Can You Hear the Trees Talking: Discovering the Hidden Life of the Forest is the young readers’ edition of the New York Times bestseller The Hidden Life of Trees. Author-educator Peter Wohlleben guides children through his forest school in Germany to provide hands-on knowledge. Consequently, the examples in this book are about European trees and habitats but the information is well described and much is relevant for Australian children in upper primary/junior secondary.

The book is formatted as a well-designed sumptuous hardcover with high quality photos, some interactive parts and sections that engage the reader by posing interesting questions such as Do Trees Sleep at Night? and Can Trees Talk? Yes, we discover that trees can feel and communicate, particularly through fungi, the ‘forest internet’.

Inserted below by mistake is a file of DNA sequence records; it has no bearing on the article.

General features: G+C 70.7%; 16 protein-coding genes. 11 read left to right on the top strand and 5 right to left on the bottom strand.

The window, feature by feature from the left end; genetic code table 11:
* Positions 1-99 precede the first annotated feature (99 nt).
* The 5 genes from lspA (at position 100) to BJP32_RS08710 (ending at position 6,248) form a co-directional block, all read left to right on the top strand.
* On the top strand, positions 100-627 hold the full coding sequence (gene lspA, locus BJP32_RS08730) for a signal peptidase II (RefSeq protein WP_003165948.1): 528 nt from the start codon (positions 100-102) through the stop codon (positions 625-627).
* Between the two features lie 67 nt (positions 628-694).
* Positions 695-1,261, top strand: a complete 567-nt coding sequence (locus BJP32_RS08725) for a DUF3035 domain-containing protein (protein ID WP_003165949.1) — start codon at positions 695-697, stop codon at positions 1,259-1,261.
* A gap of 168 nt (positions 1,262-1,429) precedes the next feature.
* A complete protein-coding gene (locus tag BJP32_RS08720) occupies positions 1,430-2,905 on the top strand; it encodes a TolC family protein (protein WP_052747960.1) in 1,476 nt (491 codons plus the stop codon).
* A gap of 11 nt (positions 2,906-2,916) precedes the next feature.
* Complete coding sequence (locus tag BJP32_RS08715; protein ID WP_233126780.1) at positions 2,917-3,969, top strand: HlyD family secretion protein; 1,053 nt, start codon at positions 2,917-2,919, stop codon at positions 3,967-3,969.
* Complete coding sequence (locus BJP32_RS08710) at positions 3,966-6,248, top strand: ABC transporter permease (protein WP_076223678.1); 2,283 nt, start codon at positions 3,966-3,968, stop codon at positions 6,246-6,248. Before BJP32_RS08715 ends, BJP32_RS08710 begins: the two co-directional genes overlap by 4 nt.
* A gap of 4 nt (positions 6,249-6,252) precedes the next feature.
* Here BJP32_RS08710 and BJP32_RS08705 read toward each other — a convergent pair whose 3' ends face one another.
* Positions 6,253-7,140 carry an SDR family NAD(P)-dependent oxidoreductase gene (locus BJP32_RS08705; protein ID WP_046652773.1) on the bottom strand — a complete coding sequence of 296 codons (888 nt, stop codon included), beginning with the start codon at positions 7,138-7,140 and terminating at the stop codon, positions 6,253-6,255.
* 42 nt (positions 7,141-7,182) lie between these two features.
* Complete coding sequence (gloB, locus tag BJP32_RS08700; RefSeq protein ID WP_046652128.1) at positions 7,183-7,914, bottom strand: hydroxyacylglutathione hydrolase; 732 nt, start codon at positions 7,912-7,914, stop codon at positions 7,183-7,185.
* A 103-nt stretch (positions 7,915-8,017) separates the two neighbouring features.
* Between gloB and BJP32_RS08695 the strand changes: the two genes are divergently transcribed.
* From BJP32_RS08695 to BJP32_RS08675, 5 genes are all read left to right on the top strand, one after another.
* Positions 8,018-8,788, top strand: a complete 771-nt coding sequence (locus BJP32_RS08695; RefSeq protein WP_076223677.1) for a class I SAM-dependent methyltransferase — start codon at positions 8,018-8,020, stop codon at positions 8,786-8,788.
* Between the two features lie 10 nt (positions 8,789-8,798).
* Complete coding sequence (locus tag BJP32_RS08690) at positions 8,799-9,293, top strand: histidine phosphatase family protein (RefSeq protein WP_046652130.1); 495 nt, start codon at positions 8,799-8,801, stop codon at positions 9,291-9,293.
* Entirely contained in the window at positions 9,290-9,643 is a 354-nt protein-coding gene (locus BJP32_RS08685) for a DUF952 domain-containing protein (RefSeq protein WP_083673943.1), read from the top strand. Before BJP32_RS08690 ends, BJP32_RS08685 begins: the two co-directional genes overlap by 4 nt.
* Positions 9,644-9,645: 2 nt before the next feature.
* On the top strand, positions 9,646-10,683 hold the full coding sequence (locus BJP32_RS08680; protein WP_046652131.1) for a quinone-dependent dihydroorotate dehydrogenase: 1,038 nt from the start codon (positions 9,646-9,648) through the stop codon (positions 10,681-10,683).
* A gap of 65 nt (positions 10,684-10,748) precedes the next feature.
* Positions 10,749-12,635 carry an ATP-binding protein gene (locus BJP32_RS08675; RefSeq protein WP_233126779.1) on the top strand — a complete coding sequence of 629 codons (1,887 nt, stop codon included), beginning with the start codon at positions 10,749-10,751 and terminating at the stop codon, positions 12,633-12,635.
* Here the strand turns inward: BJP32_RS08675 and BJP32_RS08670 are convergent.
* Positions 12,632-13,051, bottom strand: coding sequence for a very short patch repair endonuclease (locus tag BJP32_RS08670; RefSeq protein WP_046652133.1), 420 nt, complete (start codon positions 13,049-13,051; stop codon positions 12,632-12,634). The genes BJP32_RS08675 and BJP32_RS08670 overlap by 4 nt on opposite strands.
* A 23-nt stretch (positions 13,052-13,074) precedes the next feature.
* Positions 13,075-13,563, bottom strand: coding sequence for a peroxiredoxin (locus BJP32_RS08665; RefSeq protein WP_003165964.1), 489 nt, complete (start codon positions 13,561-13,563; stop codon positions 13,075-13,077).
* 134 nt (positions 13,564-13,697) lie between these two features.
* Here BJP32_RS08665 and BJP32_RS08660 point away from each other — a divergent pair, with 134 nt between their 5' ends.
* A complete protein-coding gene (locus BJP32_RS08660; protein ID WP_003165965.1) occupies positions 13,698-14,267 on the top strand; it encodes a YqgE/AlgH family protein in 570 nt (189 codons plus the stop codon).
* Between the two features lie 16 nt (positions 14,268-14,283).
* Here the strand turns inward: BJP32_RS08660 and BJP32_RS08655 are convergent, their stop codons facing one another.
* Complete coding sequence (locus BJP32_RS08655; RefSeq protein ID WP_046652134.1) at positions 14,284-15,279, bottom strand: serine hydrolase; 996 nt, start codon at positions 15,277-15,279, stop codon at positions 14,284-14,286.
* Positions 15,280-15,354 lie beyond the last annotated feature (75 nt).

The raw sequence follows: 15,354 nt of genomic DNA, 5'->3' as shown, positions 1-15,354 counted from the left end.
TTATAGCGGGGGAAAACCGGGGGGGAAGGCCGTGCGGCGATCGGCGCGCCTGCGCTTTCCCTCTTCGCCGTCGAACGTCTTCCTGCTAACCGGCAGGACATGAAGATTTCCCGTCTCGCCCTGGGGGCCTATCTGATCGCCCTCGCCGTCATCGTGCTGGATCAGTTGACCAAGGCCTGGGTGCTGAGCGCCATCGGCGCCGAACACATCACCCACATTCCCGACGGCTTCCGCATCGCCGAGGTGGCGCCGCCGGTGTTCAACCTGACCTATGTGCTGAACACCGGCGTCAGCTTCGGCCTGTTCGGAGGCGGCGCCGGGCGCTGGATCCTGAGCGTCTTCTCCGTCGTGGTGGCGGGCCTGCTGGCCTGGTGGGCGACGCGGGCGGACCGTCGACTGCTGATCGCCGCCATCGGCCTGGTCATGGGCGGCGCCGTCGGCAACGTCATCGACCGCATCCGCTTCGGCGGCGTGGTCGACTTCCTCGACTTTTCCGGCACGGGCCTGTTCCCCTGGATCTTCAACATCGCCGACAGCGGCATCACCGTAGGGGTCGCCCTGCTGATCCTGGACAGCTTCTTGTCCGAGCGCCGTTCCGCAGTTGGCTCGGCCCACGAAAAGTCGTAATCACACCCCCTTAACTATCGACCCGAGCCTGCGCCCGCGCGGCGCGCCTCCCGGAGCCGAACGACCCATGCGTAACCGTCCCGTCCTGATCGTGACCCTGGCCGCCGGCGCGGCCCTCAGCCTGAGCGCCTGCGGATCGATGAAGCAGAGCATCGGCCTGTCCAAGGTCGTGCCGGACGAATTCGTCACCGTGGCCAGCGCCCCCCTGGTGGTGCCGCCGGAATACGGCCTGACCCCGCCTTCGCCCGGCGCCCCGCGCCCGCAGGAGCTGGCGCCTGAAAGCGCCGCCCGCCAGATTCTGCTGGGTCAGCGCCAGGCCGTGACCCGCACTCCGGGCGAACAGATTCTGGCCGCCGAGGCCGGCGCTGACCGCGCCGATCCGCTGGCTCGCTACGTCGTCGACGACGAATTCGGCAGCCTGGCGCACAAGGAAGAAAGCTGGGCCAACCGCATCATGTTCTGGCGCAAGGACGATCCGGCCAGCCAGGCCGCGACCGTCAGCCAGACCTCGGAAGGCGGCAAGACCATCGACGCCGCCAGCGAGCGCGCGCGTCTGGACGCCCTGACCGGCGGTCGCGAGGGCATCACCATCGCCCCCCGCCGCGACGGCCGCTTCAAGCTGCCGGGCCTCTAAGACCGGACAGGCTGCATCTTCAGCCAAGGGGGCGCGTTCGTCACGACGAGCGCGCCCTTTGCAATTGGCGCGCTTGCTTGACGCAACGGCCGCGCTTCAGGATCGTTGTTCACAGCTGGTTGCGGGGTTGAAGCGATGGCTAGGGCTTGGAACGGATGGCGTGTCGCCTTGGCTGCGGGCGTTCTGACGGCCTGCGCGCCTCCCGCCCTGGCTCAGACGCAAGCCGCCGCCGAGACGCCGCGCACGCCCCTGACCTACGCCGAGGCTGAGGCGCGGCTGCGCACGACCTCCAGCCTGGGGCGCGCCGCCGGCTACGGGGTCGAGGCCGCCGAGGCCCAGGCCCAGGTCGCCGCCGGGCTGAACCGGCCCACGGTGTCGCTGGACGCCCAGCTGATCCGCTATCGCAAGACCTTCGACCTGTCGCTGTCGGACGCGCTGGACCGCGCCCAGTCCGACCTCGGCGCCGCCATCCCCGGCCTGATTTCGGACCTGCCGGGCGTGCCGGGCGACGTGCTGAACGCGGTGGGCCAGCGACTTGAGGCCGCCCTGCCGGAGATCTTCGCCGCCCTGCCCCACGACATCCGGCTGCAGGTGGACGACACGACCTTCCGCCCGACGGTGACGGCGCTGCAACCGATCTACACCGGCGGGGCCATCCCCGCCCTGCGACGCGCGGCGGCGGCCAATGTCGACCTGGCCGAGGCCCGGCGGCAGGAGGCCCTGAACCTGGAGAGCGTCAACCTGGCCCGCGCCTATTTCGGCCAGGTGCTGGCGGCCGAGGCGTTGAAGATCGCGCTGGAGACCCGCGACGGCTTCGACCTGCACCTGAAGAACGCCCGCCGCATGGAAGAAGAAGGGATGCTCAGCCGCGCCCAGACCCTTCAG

Much of the information is fascinating and little known. As well as important background facts about how trees breathe and drink and the role of leaves and roots, we also learn about tree mouths, how root tips resemble small brains, how stumps can live for hundreds of years, the defensive role of sticky pitch and how bees herd and farm aphids.

Of further relevance to Australian environments is how trees deal with lack of water (even by helping to make rain themselves) and the essential role they play in cities. The author acknowledges that there is still much to learn about trees and suggests that the reader may one day find the answers.

Joy Lawn NSW